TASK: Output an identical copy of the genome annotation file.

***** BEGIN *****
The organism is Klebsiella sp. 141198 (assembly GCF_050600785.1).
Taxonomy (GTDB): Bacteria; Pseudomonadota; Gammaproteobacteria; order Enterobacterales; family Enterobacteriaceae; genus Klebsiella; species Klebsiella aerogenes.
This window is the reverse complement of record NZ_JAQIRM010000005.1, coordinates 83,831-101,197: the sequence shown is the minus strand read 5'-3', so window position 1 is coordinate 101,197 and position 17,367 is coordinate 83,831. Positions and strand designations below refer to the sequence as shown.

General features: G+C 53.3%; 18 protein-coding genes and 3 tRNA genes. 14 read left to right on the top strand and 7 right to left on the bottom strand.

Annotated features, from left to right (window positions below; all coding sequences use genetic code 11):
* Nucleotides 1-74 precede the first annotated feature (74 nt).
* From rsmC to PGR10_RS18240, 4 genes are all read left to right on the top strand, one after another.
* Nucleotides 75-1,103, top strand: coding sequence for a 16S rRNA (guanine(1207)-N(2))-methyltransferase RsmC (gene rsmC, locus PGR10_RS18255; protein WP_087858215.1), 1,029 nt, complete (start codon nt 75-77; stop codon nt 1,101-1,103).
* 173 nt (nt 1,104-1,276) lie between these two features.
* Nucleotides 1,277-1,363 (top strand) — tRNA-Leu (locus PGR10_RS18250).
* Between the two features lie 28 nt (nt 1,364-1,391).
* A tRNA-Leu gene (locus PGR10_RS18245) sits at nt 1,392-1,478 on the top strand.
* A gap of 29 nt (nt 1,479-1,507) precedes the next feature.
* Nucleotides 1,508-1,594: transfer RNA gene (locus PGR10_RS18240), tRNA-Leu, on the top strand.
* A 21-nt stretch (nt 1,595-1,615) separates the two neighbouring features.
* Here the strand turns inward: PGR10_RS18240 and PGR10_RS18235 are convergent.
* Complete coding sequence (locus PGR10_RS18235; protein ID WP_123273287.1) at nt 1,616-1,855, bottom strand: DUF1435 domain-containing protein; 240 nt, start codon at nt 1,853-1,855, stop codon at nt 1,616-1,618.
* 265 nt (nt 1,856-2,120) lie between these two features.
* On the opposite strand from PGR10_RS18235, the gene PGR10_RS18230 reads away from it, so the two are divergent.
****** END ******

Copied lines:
The organism is Klebsiella sp. 141198 (assembly GCF_050600785.1).
Taxonomy (GTDB): Bacteria; Pseudomonadota; Gammaproteobacteria; order Enterobacterales; family Enterobacteriaceae; genus Klebsiella; species Klebsiella aerogenes.
This window is the reverse complement of record NZ_JAQIRM010000005.1, coordinates 83,831-101,197: the sequence shown is the minus strand read 5'-3', so window position 1 is coordinate 101,197 and position 17,367 is coordinate 83,831. Positions and strand designations below refer to the sequence as shown.

General features: G+C 53.3%; 18 protein-coding genes and 3 tRNA genes. 14 read left to right on the top strand and 7 right to left on the bottom strand.

Annotated features, from left to right (window positions below; all coding sequences use genetic code 11):
* Nucleotides 1-74 precede the first annotated feature (74 nt).
* From rsmC to PGR10_RS18240, 4 genes are all read left to right on the top strand, one after another.
* Nucleotides 75-1,103, top strand: coding sequence for a 16S rRNA (guanine(1207)-N(2))-methyltransferase RsmC (gene rsmC, locus PGR10_RS18255; protein WP_087858215.1), 1,029 nt, complete (start codon nt 75-77; stop codon nt 1,101-1,103).
* 173 nt (nt 1,104-1,276) lie between these two features.
* Nucleotides 1,277-1,363 (top strand) — tRNA-Leu (locus PGR10_RS18250).
* Between the two features lie 28 nt (nt 1,364-1,391).
* A tRNA-Leu gene (locus PGR10_RS18245) sits at nt 1,392-1,478 on the top strand.
* A gap of 29 nt (nt 1,479-1,507) precedes the next feature.
* Nucleotides 1,508-1,594: transfer RNA gene (locus PGR10_RS18240), tRNA-Leu, on the top strand.
* A 21-nt stretch (nt 1,595-1,615) separates the two neighbouring features.
* Here the strand turns inward: PGR10_RS18240 and PGR10_RS18235 are convergent.
* Complete coding sequence (locus PGR10_RS18235; protein ID WP_123273287.1) at nt 1,616-1,855, bottom strand: DUF1435 domain-containing protein; 240 nt, start codon at nt 1,853-1,855, stop codon at nt 1,616-1,618.
* 265 nt (nt 1,856-2,120) lie between these two features.
* On the opposite strand from PGR10_RS18235, the gene PGR10_RS18230 reads away from it, so the two are divergent.